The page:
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Gospel on standup

Discussion in 'Jazz Technique [DB]' started by FredH, Mar 25, 2005.

  1. I having been working with a church gospel service, lot of fun, the music really grooves. The charts I have been given are piano charts with cord notation for the rhythm players, same old thing. Because I have never performed this kind of music before I have been somewhat shy on adding fills have backed off doing solos even though the leader has suggested I do one now and then.

    Does anyone have experience with playing gospel on a upright? I've played gospel’y stuff in the past (Mercy, Mercy... and the like) but it was in a club environment, I am not sure what would work best in the church.

    Should I just play the root for a four count, 1 and 5?
    When is walking acceptable?
    I realize I can find books on gospel on a music bookstore or somewhere on the net. But
    I’m not sure I can find a “How to play double bass on gospel using fakesheets and head arrangements”.

    I would also like to not have to experiment on the job. Playing for several hundred bright, sober, smiling faces is a bit interesting.
  2. anonymous0726

    anonymous0726 Guest

    Nov 4, 2001
    Check out some records and see what gospel bass players do. What you're asking is, in a sense, like the question, "What does a banana taste like?" The only way to experience a banana is to get one and bite.

    When you've done the homework -- getting the sound, feel and style in your ears -- you're question will be answered properly.
  3. Ben Rose

    Ben Rose

    Jan 12, 2004
    There is an article on gospel playing by Andrew Gouche in the new issue of Bass Player (red cover with Marcus Miller). It is not upright specific, but most of the material will translate.

    I'm not familiar enough with gospel music to recommend any upright bassists, but I would love to hear some suggestions.
  4. KSB - Ken Smith

    KSB - Ken Smith Banned Commercial User

    Mar 1, 2002
    Perkasie, PA USA
    Owner: Ken Smith Basses, Ltd.
    When I was in High School I played with an R&B/Jazz Trio. Mercy Mercy, Ain't no Mountian High enough, etc.. That was in the late 60s.. They call that stuff Gospel now.

    I learned a little from Listening to records by Ramsey Lewis. The Bass players were Cleveland Eaton and Eldee Young on the older stuff. They had the Funk.. Even Ray Brown and Oscar played some of those tunes.. Gosh.. All the Jazz guys could Funk on the Upright then.. The BG was a guitar to most of them back then.. If you couldn't play a Boogaloo Bass line on the Upright, You weren't ready to gig... That was the stuff back then...

    I even recorded a version of 'Ease on down the road' on My Italian Bass with that group around 1975. If your Bass was set up properly and you had the Chops.. Upright was used for just about everything.. On one Jingle, I had Both my Italian Bass and one of my Custom Electrics (don't remember which).. It was a Blues/Funk kinda think for "Panasonic".. B.B. King was doin the Commercial as his name was on the top of the music. I asked the producer if I could play it on Upright and he said 'ok, we'll give it a listen' .. Well.. It stuck.. Upright it was.. 18th century Italian going thru my customized inlaid Barcus PU and maybe a Mic but I don't remember about the Mic for sure..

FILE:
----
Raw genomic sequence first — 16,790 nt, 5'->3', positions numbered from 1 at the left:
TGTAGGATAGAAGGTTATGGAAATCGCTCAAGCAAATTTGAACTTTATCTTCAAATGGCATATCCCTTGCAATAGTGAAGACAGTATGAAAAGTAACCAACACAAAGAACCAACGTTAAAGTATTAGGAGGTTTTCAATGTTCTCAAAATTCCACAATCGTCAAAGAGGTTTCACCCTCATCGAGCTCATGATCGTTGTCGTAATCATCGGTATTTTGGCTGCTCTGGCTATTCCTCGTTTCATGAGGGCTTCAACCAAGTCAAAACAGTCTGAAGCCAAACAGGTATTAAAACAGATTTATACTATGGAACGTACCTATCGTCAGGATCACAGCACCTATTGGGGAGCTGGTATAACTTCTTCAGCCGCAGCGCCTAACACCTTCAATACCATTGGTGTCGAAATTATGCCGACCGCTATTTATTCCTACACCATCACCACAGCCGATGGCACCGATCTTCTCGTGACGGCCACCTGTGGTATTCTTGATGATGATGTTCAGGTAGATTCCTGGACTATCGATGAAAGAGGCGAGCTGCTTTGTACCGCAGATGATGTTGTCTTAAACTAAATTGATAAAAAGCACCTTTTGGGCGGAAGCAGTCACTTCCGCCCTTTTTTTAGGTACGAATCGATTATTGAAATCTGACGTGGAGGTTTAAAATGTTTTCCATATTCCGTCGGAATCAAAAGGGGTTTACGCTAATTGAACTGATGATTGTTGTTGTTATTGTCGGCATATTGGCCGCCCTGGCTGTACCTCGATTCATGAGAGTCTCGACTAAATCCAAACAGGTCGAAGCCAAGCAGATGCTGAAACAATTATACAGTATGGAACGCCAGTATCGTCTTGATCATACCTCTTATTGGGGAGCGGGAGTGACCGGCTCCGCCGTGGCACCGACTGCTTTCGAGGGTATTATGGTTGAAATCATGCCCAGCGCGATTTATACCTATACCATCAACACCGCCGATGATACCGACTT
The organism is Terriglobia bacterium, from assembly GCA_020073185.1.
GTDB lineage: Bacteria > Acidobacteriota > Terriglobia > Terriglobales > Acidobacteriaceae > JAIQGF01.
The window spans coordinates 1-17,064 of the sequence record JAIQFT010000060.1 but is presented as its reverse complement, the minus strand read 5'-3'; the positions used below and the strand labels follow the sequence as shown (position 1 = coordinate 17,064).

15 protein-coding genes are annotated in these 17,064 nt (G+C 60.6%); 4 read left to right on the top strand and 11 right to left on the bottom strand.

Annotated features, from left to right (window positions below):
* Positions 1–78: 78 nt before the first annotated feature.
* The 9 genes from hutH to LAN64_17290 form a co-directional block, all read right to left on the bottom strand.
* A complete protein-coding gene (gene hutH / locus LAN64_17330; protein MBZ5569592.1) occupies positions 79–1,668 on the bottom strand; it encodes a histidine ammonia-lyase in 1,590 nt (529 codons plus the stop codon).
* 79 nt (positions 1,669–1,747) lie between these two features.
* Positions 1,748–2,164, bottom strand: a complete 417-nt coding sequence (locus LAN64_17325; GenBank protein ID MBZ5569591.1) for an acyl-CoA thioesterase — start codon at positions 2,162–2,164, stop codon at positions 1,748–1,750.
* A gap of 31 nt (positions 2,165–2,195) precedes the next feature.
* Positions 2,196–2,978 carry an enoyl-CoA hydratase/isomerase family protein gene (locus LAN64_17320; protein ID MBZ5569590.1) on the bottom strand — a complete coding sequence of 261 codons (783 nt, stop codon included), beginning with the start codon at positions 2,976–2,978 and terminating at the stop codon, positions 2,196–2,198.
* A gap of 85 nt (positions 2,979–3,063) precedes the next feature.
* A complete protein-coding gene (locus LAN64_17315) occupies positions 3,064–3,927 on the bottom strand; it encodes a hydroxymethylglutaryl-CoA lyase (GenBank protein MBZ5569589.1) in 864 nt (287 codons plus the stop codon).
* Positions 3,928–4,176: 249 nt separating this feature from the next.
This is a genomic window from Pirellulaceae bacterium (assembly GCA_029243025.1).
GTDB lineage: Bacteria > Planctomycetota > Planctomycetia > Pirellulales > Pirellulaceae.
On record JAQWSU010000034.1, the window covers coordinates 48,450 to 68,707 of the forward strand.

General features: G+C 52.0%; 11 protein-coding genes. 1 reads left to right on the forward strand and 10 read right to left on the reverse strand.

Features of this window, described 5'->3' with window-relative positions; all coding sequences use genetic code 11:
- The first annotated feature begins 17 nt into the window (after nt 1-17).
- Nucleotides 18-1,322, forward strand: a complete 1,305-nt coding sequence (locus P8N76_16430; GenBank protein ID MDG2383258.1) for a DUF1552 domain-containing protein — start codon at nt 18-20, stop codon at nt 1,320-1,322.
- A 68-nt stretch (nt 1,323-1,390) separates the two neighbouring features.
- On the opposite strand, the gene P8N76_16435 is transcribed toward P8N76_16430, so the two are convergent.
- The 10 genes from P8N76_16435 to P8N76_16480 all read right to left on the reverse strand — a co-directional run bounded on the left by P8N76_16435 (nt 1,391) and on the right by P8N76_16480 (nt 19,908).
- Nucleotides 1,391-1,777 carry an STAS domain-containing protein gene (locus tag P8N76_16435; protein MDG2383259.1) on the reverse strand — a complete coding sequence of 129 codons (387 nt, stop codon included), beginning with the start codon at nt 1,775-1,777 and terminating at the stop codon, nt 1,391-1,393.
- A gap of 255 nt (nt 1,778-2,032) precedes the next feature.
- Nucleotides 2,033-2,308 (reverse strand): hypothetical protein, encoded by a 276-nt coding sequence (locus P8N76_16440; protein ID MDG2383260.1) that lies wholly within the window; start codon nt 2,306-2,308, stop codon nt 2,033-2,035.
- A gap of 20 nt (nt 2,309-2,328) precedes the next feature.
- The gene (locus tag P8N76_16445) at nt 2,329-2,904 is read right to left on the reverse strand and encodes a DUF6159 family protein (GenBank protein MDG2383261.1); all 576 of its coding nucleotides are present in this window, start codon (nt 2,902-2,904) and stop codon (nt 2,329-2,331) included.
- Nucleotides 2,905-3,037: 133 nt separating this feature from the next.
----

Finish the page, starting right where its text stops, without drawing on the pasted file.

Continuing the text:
If you have the will to try, it will open your ears to hear what I call 'the real Bass' sounds like playin the Funk.. Shhhh Some of my customers come up here from timie to time.. dont' wanna blow any business. I think they understand my meaning..
    I hope....lol
  5. It also depends on what type of gospel music you are playing. Like just about every other type of music, there are many styles. Experiment with different things and see what best compliments the particular music style. I have played everything from bluegrass-type to modern praise and worship and each style has its own feel. Sometimes times I play a strict 1-5, sometimes almost straight roots, sometimes lots of runs and fills, and occasionally, walking fits pretty well.

    It is what Ray just said and has said many times--feel, feel, feel.
  6. Yes funky…
    Trial by fire; did an Easter gospel service, 5 songs, easy gig, super nice people, early.

    I played a lot of 1 and 5 peddles heavy on the 1 and the 3 beats, very cool, like grooving rockabilly. I haven’t had that much fun since playing high school house parties. The piano player had a heavy left hand so there wasn’t much room for fills but I got a few ideas for next time.
    Thanks for the heads up on the Bass Player article and I’ll review Ramsey Lewis’s records, my main band is a piano trio and Ramsey is a big hero for us. Some of these gospel songs are so cool I might add them to my trio list, bring in some horns for a set. Possibilities abound!!